Cleared by DNA 25 Years after Wrongful Conviction in Dallas, James Giles To Join Other Exonerees and Innocence Project at Legislative Hearing on Statewide Reform Tuesday in Austin
(Dallas, TX; April 9, 2007) At a hearing this morning in Dallas, James Giles was cleared of a 1982 rape for which he served 10 years in prison and 14 years as a registered sex offender on parole. Within hours of finally having his name cleared, Giles is heading to Austin to urge the State Legislature to pass several bills that can address and prevent wrongful convictions.
This morning, the Innocence Project and the Dallas County District Attorney’s Office submitted new evidence showing that another man named James Giles, along with two other men, committed the rape. Giles is the 13th Dallas County man proven innocent through DNA testing in less than six years.
Click here for more information on Giles' case
Tomorrow (Tuesday, April 10), Giles will join
(the 12th Dallas County man proven innocent through DNA) and two other Texas men exonerated through DNA evidence (
, who was exonerated in Austin, and
, who was exonerated in El Paso) at the State Legislature in Austin for a hearing on three bills to improve the criminal justice system statewide. Innocence Project Co-Director Barry Scheck appeared in court this morning with Giles and will testify in Austin on Tuesday.
"Finally, after 25 years, James Giles has cleared his name. Now we have to learn the lessons from these wrongful convictions and prevent this from happening to anyone else, which is why we’re going right from the courthouse in Dallas to the Legislature in Austin," Scheck said. The Innocence Project is affiliated with Benjamin N. Cardozo School of Law at Yeshiva University.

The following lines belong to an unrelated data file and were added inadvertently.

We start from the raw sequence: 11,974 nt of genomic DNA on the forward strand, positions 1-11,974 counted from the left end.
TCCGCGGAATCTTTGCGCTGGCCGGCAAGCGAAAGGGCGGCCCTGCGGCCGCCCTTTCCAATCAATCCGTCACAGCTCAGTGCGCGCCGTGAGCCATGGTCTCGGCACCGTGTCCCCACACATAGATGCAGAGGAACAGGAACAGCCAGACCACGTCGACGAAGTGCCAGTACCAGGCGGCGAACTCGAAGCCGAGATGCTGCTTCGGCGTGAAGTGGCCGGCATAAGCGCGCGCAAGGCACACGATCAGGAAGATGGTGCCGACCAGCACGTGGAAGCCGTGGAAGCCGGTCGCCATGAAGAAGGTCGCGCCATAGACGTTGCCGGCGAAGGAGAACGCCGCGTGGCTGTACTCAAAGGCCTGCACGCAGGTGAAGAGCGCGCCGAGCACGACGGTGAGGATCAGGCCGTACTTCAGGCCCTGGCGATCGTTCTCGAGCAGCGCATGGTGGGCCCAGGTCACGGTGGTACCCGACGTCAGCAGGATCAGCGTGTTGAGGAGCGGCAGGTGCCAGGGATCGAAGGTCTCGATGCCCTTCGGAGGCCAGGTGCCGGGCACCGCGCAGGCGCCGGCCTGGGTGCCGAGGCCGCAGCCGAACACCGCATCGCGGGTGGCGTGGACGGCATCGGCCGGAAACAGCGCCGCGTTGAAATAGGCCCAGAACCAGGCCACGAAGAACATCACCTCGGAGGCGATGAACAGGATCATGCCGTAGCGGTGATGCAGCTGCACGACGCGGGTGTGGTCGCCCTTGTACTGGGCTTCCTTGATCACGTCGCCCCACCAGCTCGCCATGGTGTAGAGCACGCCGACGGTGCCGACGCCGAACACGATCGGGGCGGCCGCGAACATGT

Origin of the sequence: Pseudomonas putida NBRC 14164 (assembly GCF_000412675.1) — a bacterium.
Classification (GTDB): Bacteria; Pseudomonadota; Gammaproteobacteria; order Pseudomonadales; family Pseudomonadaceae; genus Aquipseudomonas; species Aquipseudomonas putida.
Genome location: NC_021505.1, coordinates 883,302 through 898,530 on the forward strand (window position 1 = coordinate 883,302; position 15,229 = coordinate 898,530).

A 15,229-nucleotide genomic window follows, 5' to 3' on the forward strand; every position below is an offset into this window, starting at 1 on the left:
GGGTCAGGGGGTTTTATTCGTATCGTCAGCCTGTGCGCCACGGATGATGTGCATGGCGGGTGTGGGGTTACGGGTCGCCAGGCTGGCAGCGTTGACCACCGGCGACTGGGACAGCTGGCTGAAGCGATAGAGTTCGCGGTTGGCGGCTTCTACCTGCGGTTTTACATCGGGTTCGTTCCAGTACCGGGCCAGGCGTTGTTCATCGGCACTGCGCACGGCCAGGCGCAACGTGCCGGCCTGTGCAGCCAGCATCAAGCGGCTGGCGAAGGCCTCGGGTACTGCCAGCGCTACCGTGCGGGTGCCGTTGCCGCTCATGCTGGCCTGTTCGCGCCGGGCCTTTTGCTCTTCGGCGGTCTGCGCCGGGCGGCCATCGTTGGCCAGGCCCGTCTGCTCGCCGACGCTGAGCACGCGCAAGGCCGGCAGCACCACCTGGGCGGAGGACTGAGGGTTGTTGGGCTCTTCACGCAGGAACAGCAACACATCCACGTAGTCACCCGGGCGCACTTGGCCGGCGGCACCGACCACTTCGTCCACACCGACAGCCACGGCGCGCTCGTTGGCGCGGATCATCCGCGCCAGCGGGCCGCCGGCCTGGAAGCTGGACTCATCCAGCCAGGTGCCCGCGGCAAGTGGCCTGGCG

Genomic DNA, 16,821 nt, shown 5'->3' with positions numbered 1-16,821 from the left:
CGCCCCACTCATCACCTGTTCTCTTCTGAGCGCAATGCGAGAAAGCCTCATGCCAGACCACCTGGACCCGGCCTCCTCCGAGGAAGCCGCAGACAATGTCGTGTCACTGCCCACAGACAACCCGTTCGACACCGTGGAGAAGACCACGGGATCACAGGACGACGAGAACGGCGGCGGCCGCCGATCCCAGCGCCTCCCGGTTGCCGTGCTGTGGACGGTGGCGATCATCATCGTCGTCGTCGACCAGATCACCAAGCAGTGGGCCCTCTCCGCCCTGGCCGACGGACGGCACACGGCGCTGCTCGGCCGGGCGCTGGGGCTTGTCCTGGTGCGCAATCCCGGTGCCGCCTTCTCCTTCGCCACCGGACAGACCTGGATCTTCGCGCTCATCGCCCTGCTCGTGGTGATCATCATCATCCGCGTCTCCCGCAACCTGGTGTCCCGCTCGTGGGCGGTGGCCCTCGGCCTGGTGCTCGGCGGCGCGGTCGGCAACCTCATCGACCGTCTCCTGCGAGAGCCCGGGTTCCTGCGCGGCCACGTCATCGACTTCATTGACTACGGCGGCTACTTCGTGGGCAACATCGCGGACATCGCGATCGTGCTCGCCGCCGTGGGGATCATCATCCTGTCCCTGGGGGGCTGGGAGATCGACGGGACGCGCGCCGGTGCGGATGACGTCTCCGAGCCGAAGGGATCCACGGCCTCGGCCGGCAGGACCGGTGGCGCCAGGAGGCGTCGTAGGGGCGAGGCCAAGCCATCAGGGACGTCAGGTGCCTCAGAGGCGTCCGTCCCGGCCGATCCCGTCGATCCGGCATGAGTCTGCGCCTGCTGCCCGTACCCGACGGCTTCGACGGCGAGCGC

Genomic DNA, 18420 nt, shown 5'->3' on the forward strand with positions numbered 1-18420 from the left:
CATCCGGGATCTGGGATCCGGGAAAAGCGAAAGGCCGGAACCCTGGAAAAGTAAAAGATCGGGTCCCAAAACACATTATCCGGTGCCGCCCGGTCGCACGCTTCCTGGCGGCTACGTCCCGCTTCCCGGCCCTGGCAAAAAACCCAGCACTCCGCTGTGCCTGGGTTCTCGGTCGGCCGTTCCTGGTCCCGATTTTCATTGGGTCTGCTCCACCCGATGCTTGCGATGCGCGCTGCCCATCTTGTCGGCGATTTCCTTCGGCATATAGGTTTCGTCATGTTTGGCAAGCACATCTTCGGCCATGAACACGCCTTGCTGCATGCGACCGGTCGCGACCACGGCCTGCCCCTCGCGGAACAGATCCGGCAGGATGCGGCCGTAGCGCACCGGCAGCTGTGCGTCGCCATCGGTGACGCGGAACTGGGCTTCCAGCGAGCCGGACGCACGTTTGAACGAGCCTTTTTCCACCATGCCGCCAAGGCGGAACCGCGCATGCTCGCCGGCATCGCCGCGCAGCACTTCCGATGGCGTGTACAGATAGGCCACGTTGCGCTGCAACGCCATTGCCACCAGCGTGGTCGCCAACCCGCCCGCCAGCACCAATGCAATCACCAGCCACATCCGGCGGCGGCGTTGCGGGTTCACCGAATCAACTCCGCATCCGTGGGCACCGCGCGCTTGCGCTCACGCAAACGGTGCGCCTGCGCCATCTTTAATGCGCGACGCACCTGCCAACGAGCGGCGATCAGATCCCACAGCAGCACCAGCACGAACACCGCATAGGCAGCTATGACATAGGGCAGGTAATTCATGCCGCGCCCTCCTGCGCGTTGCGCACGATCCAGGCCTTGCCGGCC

The three bills being heard by the Texas Senate Criminal Justice Committee Tuesday are:
SB 263, which would create an Innocence Commission to investigate the causes of wrongful convictions and develop remedies to prevent them (Six other states already have such commissions, and several states are considering similar legislation this year.
Click here for more on the existing commissions
- SB 262, whch would increase the amount of compensation for people who have been wrongfully convicted
- (Texas law currently provides $25,000 per year, up to 10 years, for people who have been wrongfully convicted. This bill would increase the amount to $50,000, in line with the federal standard.)
- SB 799, which would enhance eyewitness identification procedures (75% of wrongful convictions overturned by DNA were caused, at least in part, by eyewitness misidentification. Nearly all of the 13 men proven innocent by DNA testing in Dallas County, including Giles and Waller, were convicted in part based on eyewitness misidentification.)
Following are logistical details on tomorrow’s press conference and legislative hearing, along with background on each of the four men exonerated through DNA who will be in Austin advocating for passage of reform legislation:
Press conference and legislative hearing on bills to improve the criminal justice system
State Senator Rodney Ellis and other legislators
Barry Scheck, Innocence Project Co-Director
Four men from across the state who were exonerated through DNA
, Dallas County;
, El Paso)
Tuesday, April 10
9:30 a.m. press conference with legislators, Barry Scheck, and four Texas men exonerated through DNA
10 a.m. Senate Criminal Justice Committee hearing, where Scheck and four men exonerated in Texas will testify
Press conference (9:30 a.m.) is in the Lt. Governor’s Press Room (2E.9);
Hearing (10 a.m.) is in E1.016
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